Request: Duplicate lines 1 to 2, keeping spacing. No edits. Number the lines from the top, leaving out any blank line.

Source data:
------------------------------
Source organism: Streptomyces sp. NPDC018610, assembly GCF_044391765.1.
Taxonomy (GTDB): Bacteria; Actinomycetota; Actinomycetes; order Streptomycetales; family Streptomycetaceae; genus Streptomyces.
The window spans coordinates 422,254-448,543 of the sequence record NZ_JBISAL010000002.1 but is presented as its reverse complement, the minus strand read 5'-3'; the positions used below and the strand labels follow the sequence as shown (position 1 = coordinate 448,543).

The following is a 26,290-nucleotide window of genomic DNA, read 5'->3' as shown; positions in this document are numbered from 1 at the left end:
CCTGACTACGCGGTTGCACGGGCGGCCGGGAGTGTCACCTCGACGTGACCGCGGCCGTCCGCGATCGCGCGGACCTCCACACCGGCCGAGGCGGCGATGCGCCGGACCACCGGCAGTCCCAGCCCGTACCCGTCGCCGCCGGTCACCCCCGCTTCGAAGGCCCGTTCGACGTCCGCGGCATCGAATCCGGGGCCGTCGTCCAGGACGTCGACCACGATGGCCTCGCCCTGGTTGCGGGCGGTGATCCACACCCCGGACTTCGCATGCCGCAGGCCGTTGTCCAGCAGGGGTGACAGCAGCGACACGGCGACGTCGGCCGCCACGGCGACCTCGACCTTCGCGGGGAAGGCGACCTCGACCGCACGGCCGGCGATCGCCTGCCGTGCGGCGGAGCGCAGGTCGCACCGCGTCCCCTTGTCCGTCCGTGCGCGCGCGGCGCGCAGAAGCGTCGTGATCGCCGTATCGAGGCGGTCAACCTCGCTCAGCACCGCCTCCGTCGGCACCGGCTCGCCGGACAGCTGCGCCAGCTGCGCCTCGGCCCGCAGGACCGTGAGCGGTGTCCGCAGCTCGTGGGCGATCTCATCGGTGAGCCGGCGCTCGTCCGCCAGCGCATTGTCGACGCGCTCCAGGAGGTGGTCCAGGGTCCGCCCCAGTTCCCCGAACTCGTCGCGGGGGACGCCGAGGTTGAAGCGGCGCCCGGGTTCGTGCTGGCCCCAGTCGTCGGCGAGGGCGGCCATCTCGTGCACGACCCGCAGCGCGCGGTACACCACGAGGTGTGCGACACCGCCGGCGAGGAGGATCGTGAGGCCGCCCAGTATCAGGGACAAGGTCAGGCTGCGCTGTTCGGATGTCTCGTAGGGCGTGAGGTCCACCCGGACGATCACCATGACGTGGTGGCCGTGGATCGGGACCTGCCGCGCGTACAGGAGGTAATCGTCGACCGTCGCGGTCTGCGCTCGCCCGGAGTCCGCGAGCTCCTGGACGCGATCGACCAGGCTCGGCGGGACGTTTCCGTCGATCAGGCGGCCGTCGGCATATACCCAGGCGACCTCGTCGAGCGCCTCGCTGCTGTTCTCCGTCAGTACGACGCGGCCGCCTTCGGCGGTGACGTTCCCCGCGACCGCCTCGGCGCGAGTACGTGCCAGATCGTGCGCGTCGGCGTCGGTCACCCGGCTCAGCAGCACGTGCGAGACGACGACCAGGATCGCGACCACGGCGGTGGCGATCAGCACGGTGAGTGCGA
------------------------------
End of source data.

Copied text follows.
Source organism: Streptomyces sp. NPDC018610, assembly GCF_044391765.1.
Taxonomy (GTDB): Bacteria; Actinomycetota; Actinomycetes; order Streptomycetales; family Streptomycetaceae; genus Streptomyces.